Fireworks to remain banned in Casper for Fourth of July


CASPER, Wyo. — Fireworks will remain banned in Casper including during the upcoming Fourth of July celebrations.

The Casper City Council briefly contemplated changing the rules to allow things like sparklers.

They discussed the issue on Tuesday, June 11 after Councilman Ken Bates asked that the bans be revisited.

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“I went through and I was looking at other states and other towns in Wyoming, and this is just an idea,” Bates said. “My idea initially was just for ground fireworks.”

He said fireworks would only be allowed on cement pads or dirt plots under his proposed rules, pointing to Lander as an example of the rules he’d like to allow.

He said that poppers and sparklers are illegal in Casper, and said he thought that was unnecessary.

Bates said that he was aware of concerns that fireworks can trigger people with post-traumatic stress disorder, but had heard from people with PTSD who said they thought they could cope with such effects for the Fourth of July.

Allowing fireworks wouldn’t just be for the Fourth of July, but for things like sparklers at winter weddings, according to Bates’ proposal.

Under his proposal, the fire department could still initiate bans when conditions were particularly dry.

“I really hope Council will see this is a good thing and not a bad thing,” he said.

Councilman Mike Huber said he “couldn’t see any possible reason” for Bates proposal given fire dangers. He said that the fireworks ban has been “astronomically” effective in terms of preventing fires.

Councilman Bob Hopkins was also opposed to the idea, though he said he shot off fireworks as a kid, due to fire and injury risk from setting off fireworks.

Councilman Chris Walsh said he thought poppers and sparklers were not covered by the ban.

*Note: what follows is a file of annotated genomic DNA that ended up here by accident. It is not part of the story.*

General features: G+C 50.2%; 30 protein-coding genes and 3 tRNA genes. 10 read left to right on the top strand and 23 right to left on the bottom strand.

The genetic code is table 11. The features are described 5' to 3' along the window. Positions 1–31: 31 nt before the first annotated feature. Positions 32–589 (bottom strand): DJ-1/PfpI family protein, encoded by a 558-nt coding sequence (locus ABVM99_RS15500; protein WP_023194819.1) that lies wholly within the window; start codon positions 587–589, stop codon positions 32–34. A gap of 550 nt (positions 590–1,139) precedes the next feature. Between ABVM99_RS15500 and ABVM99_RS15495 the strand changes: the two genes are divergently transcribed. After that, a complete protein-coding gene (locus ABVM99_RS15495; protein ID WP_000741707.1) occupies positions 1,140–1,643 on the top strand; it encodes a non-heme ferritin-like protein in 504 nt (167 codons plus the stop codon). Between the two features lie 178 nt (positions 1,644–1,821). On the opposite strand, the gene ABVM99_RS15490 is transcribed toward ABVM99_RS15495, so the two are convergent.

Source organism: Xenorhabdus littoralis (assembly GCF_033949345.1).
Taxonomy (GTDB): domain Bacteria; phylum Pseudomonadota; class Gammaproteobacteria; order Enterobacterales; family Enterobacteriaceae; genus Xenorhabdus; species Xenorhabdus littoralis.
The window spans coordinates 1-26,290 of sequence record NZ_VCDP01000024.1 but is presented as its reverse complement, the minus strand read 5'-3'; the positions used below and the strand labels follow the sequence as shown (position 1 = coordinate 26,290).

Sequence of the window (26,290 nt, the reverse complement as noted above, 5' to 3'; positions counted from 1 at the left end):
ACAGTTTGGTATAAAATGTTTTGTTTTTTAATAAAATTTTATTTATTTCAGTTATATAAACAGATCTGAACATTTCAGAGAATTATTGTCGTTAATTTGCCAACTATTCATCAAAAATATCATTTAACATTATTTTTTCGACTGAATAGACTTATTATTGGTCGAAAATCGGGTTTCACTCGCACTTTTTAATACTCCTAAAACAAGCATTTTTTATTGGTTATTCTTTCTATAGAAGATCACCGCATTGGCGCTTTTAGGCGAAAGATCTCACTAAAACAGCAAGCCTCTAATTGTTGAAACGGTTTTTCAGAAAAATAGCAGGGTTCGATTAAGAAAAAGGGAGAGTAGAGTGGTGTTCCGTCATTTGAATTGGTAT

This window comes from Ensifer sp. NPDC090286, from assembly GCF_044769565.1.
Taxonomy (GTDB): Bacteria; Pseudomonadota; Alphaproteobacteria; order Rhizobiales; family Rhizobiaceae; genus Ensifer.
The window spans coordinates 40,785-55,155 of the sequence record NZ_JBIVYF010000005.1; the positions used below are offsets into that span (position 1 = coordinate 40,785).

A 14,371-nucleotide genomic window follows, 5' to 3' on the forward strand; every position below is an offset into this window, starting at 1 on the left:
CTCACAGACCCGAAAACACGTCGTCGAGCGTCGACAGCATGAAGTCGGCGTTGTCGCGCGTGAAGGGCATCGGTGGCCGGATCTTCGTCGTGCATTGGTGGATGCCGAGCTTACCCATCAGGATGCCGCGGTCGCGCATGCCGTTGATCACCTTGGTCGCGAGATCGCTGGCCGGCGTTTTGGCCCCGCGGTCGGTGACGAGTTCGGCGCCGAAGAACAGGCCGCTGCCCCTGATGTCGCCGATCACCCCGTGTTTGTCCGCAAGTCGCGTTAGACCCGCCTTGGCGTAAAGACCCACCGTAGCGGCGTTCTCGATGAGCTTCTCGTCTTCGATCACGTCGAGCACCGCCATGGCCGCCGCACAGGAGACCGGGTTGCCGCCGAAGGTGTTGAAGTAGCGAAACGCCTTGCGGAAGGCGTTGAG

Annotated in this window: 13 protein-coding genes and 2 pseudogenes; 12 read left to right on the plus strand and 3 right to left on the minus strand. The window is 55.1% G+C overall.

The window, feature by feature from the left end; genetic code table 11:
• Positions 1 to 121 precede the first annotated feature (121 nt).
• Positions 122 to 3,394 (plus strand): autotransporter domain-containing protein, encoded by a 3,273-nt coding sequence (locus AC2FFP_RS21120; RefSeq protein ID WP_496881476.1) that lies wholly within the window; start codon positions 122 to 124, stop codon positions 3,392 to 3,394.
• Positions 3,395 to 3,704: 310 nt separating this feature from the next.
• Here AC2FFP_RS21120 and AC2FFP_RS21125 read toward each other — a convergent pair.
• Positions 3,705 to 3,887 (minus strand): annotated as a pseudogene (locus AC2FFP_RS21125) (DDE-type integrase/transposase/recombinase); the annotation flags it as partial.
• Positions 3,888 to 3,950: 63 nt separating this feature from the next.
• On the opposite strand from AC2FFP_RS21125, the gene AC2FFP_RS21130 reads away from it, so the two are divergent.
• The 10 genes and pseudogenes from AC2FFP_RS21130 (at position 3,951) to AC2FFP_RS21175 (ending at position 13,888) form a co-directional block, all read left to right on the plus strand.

Casper Parks and Recreation Director Tim Cortez said that anything emitting sparks was covered by the ban.

Councilwoman Khrystyn Lutz said that Lander requires intense oversight in order to allow the Fourth of July fireworks and besides, was a less dry climate than in Casper.

“A little fire could get real big, real quick,” she added. “It’s a big concern to remember.

Bates said the he understood the concerns of his fellow council members, though he still thought they should give his idea a chance.

“Why not take a step out once and see what would happen?” he said.

Casper Mayor Charlie Powell said the ban should not be lifted because people would interpret the lift as a free-for-all, thinking all fireworks were allowed.

Bates asked how stores were still allowed to carry fireworks if this was illegal.

Walsh said that during his time with the police department, attempts to cite or confiscate fireworks from stores had been challenged in court.

The Casper Fire-EMS Department recommended keeping the bans in place “due to our arid high plains desert with elevated temperatures, dry fuel, low humidity and windy conditions which cause a significant fire safety concern.”

Fire Chief Tom Solberg, Deputy Chief Mike Harshman and Community Risk Reduction Officer Ryan Neff also said in their memo that 20 fires have been reported since 2014 with “fireworks” or other explosives listed as the heat source.

Fireworks are banned all across Natrona County, including in Mills, Evansville, Bar Nunn, Midwest and Edgerton since 1980.

The sale and use of fireworks in Natrona County is a misdemeanor with fines up to $750 and/or imprisonment of up to 60 days.

Professional fireworks shows can be allowed so long as the proper permitting is issued, such as for the Fourth of July show at the Casper Events Center, the memo adds.

The increased risk of wildland fire was also cited as a reason to continue the ban.